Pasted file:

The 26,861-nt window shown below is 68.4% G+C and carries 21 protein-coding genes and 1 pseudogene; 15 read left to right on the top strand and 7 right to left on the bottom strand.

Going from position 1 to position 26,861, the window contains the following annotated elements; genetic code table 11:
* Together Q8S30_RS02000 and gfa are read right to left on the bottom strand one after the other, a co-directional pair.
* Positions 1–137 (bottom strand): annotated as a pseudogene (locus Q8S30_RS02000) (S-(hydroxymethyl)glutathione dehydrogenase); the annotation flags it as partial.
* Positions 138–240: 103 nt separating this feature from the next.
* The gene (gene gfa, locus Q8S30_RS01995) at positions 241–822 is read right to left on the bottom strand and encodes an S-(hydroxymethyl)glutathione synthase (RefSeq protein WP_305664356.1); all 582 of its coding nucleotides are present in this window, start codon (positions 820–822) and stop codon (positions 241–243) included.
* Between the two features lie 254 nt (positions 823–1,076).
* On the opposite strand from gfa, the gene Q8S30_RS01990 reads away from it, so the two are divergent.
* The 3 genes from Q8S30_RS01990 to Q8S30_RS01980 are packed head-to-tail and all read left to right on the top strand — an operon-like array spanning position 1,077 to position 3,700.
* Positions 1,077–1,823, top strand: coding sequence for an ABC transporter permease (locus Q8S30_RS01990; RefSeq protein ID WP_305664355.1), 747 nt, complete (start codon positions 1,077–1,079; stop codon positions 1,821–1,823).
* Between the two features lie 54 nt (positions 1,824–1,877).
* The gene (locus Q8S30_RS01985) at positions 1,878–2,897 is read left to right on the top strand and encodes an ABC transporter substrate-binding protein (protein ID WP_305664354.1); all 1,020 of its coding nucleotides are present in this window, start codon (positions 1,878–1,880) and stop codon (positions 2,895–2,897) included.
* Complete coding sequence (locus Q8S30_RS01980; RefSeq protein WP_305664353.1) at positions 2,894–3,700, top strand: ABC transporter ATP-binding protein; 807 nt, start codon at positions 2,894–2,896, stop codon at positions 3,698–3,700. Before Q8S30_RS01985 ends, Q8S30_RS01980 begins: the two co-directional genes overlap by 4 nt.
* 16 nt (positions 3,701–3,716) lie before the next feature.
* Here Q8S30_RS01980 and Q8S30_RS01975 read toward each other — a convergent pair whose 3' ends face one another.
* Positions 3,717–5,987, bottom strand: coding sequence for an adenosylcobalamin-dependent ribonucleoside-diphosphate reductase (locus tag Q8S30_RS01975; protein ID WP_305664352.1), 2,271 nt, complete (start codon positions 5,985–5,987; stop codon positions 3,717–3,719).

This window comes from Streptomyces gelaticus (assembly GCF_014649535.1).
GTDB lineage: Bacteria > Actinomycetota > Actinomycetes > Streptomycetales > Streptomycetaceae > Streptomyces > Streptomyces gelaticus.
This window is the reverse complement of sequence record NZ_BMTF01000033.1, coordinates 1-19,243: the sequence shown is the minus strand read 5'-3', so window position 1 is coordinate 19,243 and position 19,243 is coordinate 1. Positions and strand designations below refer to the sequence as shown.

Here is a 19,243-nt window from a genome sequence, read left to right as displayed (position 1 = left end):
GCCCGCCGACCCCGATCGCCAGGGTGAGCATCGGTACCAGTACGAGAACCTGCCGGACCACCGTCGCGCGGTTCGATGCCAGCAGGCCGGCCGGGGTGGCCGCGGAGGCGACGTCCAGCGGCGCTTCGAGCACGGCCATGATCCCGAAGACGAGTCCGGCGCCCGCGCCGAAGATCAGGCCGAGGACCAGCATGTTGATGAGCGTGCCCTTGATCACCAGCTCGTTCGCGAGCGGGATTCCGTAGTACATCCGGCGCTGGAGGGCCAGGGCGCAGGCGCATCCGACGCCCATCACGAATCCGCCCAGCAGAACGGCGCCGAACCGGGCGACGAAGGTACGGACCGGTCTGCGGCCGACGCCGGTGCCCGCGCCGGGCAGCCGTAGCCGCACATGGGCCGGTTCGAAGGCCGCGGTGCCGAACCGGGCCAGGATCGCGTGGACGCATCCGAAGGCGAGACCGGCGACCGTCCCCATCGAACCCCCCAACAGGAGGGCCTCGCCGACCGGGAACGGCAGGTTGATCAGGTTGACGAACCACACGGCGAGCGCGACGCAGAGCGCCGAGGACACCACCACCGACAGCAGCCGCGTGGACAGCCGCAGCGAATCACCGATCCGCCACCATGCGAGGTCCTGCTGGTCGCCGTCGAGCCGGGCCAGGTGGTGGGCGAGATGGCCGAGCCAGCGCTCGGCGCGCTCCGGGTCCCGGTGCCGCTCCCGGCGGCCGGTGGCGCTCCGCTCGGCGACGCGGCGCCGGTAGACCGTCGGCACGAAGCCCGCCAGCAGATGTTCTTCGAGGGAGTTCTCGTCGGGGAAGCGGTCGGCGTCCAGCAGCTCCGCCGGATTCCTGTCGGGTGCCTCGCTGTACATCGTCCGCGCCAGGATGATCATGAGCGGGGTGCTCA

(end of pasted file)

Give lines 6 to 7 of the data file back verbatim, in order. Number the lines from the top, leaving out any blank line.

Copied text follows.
* The gene (gene gfa, locus Q8S30_RS01995) at positions 241–822 is read right to left on the bottom strand and encodes an S-(hydroxymethyl)glutathione synthase (RefSeq protein WP_305664356.1); all 582 of its coding nucleotides are present in this window, start codon (positions 820–822) and stop codon (positions 241–243) included.
* Between the two features lie 254 nt (positions 823–1,076).